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Whittlesey and District Neighbourhood Watch

Whittlesey and District Neighbourhood Watch

Creating safer, stronger and active communities

Vehicle Online Shopping Fraud

Fraudsters have been advertising vehicles and machinery for sale on various selling platforms online. The victims, after communicating via email with the fraudster, will receive a bogus email which purports to be from an established escrow provider (a third party who will keep the payment until the buying and selling parties are both happy with the deal).

These emails are designed to persuade victims to pay upfront, via bank transfer, before visiting the seller to collect the goods. The emails also claim that the buyer (victim) has a cooling off period to reclaim the payment if they change their mind. This gives victims the false sense of security that their money is being looked after by this trustworthy third party, when in fact it is not and the money has gone straight to the fraudster.

Protect yourself:

  • When making a large purchase such as a new car or machinery, always meet the seller face to face first and ask to see the goods before transferring any money.
  • If you receive a suspicious email asking for payment, check for spelling, grammar, or any other errors, and check who sent the email. If in doubt, check feedback online by searching the associated phone numbers or email addresses of the seller.
  • Contact the third party the fraudsters are purporting to be using to make the transaction. They should be able to confirm whether the email you have received is legitimate or not.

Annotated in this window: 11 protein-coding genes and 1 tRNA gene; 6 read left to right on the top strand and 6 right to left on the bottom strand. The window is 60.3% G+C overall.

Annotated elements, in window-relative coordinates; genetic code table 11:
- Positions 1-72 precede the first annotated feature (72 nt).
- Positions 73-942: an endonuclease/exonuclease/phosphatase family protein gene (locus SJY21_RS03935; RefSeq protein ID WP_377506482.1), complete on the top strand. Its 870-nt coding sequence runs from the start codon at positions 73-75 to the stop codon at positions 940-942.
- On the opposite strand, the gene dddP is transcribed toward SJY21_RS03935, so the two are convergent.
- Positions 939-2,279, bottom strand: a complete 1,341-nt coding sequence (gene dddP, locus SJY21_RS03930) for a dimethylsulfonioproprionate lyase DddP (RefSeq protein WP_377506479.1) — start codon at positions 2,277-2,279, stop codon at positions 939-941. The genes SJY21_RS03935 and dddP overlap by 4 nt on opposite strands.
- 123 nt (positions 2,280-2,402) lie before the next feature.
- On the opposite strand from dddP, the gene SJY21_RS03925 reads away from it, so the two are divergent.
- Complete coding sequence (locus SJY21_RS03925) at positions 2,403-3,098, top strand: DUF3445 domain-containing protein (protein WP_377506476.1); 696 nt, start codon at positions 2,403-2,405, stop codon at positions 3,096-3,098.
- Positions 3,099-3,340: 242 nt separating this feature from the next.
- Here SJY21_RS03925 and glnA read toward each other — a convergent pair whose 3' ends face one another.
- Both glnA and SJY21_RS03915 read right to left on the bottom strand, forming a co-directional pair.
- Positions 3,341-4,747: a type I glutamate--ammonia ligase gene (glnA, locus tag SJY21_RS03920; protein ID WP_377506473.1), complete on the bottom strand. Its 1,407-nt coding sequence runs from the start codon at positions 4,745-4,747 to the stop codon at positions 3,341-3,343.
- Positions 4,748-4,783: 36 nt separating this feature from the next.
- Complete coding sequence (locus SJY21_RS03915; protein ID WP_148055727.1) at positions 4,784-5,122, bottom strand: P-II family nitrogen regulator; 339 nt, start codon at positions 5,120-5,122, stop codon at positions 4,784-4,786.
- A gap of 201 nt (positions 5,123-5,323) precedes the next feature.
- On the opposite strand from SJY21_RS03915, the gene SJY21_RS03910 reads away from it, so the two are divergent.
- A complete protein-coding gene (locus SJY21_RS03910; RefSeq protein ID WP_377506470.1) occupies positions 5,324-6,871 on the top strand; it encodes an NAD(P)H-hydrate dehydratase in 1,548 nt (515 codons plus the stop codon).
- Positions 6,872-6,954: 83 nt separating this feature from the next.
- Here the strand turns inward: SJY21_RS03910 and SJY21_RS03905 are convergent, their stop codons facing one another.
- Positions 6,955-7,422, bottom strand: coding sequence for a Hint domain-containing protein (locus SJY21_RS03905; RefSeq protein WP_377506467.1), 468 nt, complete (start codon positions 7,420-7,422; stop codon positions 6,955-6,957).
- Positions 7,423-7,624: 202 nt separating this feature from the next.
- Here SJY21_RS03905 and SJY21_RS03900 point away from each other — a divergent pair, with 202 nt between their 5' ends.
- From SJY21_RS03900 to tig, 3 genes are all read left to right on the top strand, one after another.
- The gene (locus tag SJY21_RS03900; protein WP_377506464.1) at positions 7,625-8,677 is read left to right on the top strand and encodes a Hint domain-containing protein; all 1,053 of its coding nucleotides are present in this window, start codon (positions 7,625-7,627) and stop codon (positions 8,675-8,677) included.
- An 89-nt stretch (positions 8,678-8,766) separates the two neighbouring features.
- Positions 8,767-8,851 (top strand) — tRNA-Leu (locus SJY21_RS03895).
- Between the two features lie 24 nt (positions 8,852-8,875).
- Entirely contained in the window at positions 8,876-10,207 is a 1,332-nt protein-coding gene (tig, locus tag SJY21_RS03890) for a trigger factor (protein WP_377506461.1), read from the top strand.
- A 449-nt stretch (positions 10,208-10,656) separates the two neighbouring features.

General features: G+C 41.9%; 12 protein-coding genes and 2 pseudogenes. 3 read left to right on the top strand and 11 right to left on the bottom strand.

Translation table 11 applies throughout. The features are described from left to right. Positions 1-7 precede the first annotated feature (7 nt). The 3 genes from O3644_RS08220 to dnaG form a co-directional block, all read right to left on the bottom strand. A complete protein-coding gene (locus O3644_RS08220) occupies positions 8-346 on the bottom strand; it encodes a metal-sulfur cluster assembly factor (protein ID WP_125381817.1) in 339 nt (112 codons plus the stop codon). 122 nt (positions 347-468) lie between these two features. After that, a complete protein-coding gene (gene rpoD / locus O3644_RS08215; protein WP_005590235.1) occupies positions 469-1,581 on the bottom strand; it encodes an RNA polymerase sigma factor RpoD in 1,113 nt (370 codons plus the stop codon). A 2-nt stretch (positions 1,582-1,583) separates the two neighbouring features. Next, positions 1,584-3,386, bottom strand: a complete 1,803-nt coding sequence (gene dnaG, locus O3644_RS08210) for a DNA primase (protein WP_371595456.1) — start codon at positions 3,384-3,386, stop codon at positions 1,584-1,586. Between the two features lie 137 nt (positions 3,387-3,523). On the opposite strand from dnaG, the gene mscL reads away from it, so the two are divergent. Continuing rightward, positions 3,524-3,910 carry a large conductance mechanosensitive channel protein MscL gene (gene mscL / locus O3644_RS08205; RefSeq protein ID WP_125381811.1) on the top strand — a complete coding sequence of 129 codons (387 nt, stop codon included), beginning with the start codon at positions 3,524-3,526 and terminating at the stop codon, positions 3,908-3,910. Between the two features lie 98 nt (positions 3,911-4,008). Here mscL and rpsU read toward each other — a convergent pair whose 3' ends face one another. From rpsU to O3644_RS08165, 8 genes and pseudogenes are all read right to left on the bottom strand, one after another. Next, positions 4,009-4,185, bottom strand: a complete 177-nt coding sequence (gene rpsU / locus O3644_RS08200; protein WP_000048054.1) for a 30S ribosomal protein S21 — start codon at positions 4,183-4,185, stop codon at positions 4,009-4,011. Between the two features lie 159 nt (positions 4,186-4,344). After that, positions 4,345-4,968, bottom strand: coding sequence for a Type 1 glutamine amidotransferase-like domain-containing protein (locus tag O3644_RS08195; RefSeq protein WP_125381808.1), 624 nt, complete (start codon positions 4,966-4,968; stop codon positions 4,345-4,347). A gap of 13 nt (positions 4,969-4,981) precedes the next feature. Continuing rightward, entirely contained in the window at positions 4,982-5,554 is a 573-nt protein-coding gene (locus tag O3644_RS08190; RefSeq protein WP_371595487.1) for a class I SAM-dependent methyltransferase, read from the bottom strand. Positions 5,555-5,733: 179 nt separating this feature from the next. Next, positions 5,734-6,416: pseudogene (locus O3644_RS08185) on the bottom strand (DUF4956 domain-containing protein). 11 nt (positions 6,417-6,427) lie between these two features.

• False adverts often offer vehicles or machinery for sale well below market value to entice potential victims; always be cautious. If it looks too good to be true then it probably is.

If you have been affected by this, or any other type of fraud, report it to Action Fraud by visiting www.actionfraud.police.uk, or by calling 0300 123 2040.

Smishing by Text

Smishing – the term used for SMS phishing – is an activity which enables criminals to steal victims’ money or identity, or both, as a result of a response to a text message. Smishing uses your mobile phone (either a smartphone or traditional non-internet connected handset) to manipulate innocent people into taking various actions which can lead to being defrauded.
 
The National Fraud Intelligence Bureau has received information that fraudsters are targeting victims via text message, purporting to be from their credit card provider, stating a transaction has been approved on their credit card.
 
The text message further states to confirm if the transaction is genuine by replying ‘Y’ for Yes or ‘N’ for No.